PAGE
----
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My next instance shall be in the conjunctions : “ They were both much more ancient among the Per“ sians than Zoroaster or Zerdusht *." The or here is equivocal. It serves either as a copulative to synonymous words, or as a disjunctive of different things. If, therefore, the reader should not know that Zoroaster ånd Zerdusht mean the same person, he will mistake the sense.
In coupling appellatives, there is not the same hazard, it being generally manifest to those who know the language, whether the words coupled have the same signification. If, nevertheless, in any case it should be doubtful, an attention to the ensuing rules may have its utility. If the first noun fol. lows an article, or a preposition, or both, the article or the preposition, or both, should be repeated before the second, when the two nouns are intended to denote different things; and should not be repeated, when they are intended to denote the same thing. If there be neither article nor preposition before the first, and if it be the intention of the writer to use the particle or disjunctively, let the first noun be preceded by either, which will infallibly ascertain the imeaning. On the contrary, if, in such a dubious case, it be his design to use the particle as a copulative to synonymous words, the piece will rarely sustain a material injury, by his omitting both the conjunction and the synonymo.
* Bol. Subst of Letters to Mr de Pouilly.
The double meaning.... Part 1. Equivocation.
The following is an example in the pronouns : " She united the great body of the people in her and “ their common interest *.” The word ber may be either the possessive pronoun, or the accusative case of the personal pronoun. A very small alteration in the order totally removes the doubt. Say " in their and “ ber common interest.” The word ber thus connected, can be only the possessive, as the author doubtless intended it should be, in the passage quoted.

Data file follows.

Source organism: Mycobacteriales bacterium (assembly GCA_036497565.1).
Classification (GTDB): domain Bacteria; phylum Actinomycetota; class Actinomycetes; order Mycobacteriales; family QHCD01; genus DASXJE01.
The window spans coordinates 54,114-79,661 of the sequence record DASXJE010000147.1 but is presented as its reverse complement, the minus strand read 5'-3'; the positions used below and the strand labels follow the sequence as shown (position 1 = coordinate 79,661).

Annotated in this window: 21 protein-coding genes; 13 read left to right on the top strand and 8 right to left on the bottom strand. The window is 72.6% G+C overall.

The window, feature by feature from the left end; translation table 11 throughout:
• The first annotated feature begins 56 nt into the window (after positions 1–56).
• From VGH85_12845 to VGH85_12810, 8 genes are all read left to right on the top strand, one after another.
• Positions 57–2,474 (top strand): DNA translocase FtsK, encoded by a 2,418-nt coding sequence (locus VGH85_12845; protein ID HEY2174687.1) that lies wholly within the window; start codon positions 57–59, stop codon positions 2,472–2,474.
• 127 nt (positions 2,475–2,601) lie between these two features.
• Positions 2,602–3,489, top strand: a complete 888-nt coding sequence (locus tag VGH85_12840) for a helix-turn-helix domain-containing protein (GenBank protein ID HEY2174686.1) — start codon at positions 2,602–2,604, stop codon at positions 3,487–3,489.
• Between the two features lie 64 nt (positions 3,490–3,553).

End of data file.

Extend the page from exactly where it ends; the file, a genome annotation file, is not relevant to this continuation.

An example in substantives : “ Your majesty has " last all hopes of any future excises by their consump" tion f.” The word consumption has both an active sense and a passive. It means either the act of consuming, or the state of being consumed. Clearly thus : “ Your majesty has lost all hopes of levying
any future excises on what they shall consumé.'
In adjectives : “ As for such animals as are mortal or “ noxious, we have a right to destroy them [.” Here the false sense is suggested more readily than the true. The word mortal, therefore, in this sentence, might justly be considered as improper; for though it some' times means destructive, or causing death, it is then almost invariably joined with some noun expressive of hurt or danger. Thus we say, a mortal poison, a mortal wound, a mortal disease, or a mortal enemy;
* Idea of a Patriot King. + Guardian, No. 52. Ib. No. 61.
but the phrases mortal creature, mortal animal, or mortai man, are always understood to imply creature, animal, or man, liable to death.
IN verbs : “ The next refuge was to say, it was “ overlooked by one man, and many passages wholly “ written by another f.” The word overlooked sometimes signifies revised, and sometimes neglected. As it seems to be in the former sense that this participle is used here, the word revised ought to have been preferred. Another instance in verbs : “ I have fur“ nished the house exactly according to your fancy, “ or, if you please, my own; for I have long since “ learnt to like nothing but what you do f.” The word do in this passage may be either the auxiliary, or, as it might be termed, the supplementary verb, and be intended only to supersede the repetition of the verb like ; or it may be the simple active verb, which answers to the Latin facere, and the French faire.